’tis a minor criticism though, friends, as there’s no doubt about it, the characters and locations are beautifully illustrated. It’s an inviting, diverse world to play in. On the surface. Though not fully voice acted, the talent is good, though playing in Japanese was interesting as there are so many foreign fantasy words that sound out of place. First impressions, done.
The story in Astria Ascending is a common one and was somewhat forgettable. In short, the world is forged through Harmony and is protected by a group known as the demi-gods. There’s eight, and you’ve already collected them all. Unfortunately, having your cake and eating it early on means that the focus on development is on the in-depth skill trees and later jobs, rather than the actual characters. They’re pretty unlikeable, and you soon find out they don’t like each other, either.
At times the narrative was a bit of a nuisance, and I preferred to get stuck in on the action. As mentioned, the hand-drawn art is pretty, but there’s only one axis to walk on – a 2D experience. Speaking with NPCs is easy enough, as is movement, but when in the dungeons, this flat style proved me a bit of a headache when referring to the maps – I kept getting lost!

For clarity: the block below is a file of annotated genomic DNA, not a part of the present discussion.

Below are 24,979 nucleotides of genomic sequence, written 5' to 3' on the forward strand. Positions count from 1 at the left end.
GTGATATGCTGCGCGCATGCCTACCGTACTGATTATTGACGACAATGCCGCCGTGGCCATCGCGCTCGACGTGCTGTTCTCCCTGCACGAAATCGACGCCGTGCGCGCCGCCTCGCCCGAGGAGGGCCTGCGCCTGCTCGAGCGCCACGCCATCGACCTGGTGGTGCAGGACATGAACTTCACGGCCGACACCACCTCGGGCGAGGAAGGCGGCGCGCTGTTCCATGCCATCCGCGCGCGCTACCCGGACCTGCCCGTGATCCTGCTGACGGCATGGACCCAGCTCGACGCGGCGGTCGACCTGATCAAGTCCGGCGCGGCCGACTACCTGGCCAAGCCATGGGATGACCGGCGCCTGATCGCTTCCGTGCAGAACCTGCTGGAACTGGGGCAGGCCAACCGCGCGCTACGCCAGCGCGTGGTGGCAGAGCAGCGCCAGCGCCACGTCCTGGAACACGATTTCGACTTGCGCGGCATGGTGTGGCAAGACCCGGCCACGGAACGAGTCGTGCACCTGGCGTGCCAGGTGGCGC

Focus On The Review
The platforming sections are introduced early on, as are the numerous power rings you collect to help unlock areas by using the shoulder buttons. Platforming isn’t remotely difficult, and even falling ‘to your death’ respawns you without penalty.
Undoubtedly the challenge comes from combat which is a turn-based scenario. JRPG’s and their cousins are always so in-depth to cover in a review, so let’s say it’s the usual approach of attack, defence, support, et al., and you can play four of your party members at a time, even swapping them out if needed.